What is the role of the Forest of Arden in Shakespeare's As You Like It?

The role of the Forest of Arden in Shakespeare's As You Like It is that of a temporary place of refuge from the oppressive court of Duke Frederick. The forest is a place for meditation, self-discovery, and self-renewal for characters in the play and a place for love and romance, mistaken identities, and comic interplay between the courtiers and the forest's rustic residents.

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William Shakespeare's As You Like It is seemingly set in two worlds: the court of Duke Frederick and the Forest of Arden, which serves its role as a place of temporary respite from the troubles of the court.

The Forest of Arden is often interpreted symbolically as the idyllic counterpart or alternative to an oppressive court. The court is certainly oppressive. Prior to the beginning of the play, Duke Frederick usurped the dukedom of his brother, Duke Senior, and banished Duke Senior from court. Duke Senior goes to live in the Forest of Arden with a number of his followers.

In act 1, scene 3, Duke Frederick banishes Duke Senior's daughter Rosalind from court for being Duke Senior's daughter and possibly for falling in love with Orlando, the son of Duke Frederick's hated enemy, Sir Rowland de Boys.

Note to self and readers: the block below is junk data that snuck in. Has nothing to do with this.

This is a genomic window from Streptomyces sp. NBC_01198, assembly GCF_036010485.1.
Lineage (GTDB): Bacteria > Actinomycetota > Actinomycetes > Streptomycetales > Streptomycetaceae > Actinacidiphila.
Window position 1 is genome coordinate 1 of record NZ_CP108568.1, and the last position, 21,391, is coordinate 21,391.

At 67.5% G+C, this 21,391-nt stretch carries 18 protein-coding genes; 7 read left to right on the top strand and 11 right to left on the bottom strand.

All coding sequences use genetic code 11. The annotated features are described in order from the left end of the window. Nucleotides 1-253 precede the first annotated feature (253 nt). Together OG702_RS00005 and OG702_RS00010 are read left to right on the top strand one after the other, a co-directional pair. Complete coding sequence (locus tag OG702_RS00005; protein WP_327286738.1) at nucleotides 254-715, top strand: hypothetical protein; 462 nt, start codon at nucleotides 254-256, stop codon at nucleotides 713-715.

At her cousin and best friend Celia's suggestion, Rosalind decides to join her father in exile in the Forest of Arden. Celia decides to accompany her there and to take the court jester, Touchstone, with them. At Rosalind's suggestion, and as a practical matter, Celia and Rosalind disguise themselves in order to travel safely to Arden, because, as Rosalind says, "Beauty provoketh thieves sooner than gold."

Act 2, scene 1 is the first scene in the play that occurs in the Forest of Arden. Duke Senior and some of his followers are walking through the forest, "like forester," says the stage directions in the First Folio. Duke Senior tells his followers how much he enjoys living in the forest, but it doesn't sound like a particularly pleasant place for those who don't have Duke Senior's optimistic, accepting attitude.

DUKE SENIOR. The seasons' difference: as the icy fang
And churlish chiding of the winter's wind,
Which when it bites and blows upon my body,
Even till I shrink with cold.

(act 2, scene 1, lines 6–9)

Duke Senior also mentions "ugly and venomous" toads, but he seems to find "good in everything," and his follower Amiens agrees, remarking, "I would not change it."